Mr. Whittemore took the steroid prednisone as a treatment for the disease, but found the side effects made him feel moody. Invoking his New England WASP pedigree, he once quipped, “One can easily see a connection between the last Puritans and myasthenia.”
This whimsical view of his illness was in keeping with the ironic playfulness of his poems. Mr. Whittemore delicately balanced the lyrical and conversational in much-anthologized poems exploring marriage and fatherhood, capitalism and bureaucracy and the meaning of a poet in society. He also was a well-regarded essayist of broad tastes — from Robert Browning to the Beats.
Don Share, the senior editor of Poetry magazine, said Mr. Whittemore had a “wide-ranging literary presence” for more than a half-century. Share called Mr. Whittemore a strong advocate for “poetry as part of public conversation, poems that engaged the way people talked and thought about politics.”
His poem “On the Unimportance of Words,” published in Poetry in 1954, satirizes through its blindly boosterish tone American consumerism and social behavior:
Accept my word that this country is wiser and better
Than its words. It would be unpatriotic to think otherwise.
Of course we are not perfect.
Things are admittedly tough, and I would not have you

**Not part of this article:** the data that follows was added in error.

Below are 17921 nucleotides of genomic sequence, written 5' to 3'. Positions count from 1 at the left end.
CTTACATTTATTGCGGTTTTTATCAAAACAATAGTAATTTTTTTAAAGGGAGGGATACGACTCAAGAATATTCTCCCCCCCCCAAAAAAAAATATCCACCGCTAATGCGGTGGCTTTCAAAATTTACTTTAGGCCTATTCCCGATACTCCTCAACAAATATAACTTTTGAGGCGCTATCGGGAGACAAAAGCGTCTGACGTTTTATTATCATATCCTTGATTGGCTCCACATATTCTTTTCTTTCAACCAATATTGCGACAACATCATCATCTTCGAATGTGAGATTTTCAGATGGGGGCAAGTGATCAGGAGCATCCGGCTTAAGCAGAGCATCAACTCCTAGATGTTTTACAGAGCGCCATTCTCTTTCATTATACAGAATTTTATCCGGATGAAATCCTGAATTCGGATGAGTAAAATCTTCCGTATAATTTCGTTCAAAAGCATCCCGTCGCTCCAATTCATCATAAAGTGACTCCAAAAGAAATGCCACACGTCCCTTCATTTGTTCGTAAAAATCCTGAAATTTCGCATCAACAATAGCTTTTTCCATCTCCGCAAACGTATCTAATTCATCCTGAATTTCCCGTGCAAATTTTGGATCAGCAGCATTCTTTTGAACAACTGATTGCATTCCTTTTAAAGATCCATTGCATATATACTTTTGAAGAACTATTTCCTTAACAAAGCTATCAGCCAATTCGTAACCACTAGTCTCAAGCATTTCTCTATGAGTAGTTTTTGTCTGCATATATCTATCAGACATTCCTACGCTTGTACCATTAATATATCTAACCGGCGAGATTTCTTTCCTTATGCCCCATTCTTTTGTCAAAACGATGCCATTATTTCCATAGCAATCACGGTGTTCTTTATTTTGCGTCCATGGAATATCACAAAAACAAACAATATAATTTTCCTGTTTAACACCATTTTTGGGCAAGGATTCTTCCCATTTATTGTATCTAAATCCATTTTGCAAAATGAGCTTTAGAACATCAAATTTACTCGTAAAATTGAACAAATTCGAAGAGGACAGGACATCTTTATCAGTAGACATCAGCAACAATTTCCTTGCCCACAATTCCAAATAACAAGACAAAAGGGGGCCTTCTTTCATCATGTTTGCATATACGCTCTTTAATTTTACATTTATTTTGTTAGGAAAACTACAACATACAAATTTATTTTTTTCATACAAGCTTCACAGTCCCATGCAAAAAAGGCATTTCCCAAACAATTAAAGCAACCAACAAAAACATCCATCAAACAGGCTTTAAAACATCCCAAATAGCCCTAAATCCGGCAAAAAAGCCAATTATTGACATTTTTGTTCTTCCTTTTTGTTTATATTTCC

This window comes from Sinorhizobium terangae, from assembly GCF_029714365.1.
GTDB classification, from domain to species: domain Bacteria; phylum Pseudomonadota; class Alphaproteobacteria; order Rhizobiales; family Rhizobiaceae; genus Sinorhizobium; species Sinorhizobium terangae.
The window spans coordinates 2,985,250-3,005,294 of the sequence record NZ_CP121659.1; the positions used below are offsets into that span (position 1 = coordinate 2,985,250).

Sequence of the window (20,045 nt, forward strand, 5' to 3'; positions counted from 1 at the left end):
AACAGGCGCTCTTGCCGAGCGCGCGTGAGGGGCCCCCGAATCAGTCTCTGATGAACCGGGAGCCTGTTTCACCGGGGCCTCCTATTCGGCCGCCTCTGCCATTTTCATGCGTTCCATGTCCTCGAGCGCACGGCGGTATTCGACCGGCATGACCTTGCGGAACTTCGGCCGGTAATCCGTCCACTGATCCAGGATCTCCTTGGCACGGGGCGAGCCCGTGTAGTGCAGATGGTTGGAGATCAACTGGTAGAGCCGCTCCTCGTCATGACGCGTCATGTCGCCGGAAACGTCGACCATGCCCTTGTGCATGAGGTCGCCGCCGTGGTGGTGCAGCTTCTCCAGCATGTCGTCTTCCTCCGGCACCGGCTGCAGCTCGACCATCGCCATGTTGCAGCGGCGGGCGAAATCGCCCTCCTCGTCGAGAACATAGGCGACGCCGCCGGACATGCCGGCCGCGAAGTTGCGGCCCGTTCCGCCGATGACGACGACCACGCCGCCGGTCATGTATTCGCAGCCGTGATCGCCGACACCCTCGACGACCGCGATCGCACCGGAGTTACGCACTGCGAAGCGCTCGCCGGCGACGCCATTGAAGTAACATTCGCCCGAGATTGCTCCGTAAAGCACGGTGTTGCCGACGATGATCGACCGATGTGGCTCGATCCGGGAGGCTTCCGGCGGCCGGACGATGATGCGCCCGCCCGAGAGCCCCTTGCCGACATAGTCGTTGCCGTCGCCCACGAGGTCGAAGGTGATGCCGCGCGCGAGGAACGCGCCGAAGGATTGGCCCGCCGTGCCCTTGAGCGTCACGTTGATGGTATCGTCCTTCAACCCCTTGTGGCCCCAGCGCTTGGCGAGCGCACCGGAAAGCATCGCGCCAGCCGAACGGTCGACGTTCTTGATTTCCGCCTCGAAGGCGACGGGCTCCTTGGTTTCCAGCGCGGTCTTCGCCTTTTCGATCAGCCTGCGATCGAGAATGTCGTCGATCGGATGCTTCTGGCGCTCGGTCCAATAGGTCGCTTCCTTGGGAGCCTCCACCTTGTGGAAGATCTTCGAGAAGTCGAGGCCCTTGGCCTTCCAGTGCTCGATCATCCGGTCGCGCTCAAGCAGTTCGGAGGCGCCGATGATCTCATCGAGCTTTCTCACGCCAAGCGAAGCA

Student-voter-consumer Americans think
But when you have added it up — the lies and the come-ons,
And the jargon and the platitudes and hosannas — when
you have granted
That verbally we are blockheads and cheats and worse
I ask you,
What does this matter so long as we keep the faith,
And our hearts are true and our minds clean, and we grow
More and bigger forever (and onward and upward)?
Few had a more precocious start than Mr. Whittemore. At 20, he co-founded the literary quarterly Furioso and used his persistence to lure contributions from established Modernist poets including Archibald Macleish, Ezra Pound, e.e. cummings and William Carlos Williams. Many were drawn to the enterprise by the fact that they had gotten their start in such “little magazines.”
“The name Furioso is a knockout,” Williams wrote back. “Nothing could be more to the point. If youth ain’t furioso at the . . . spectacle the world presents today with all its backhouses propped up on the official stilts — then it ain’t worth a damn. Start furioso. You’ll be geniuses if you can bring it out.”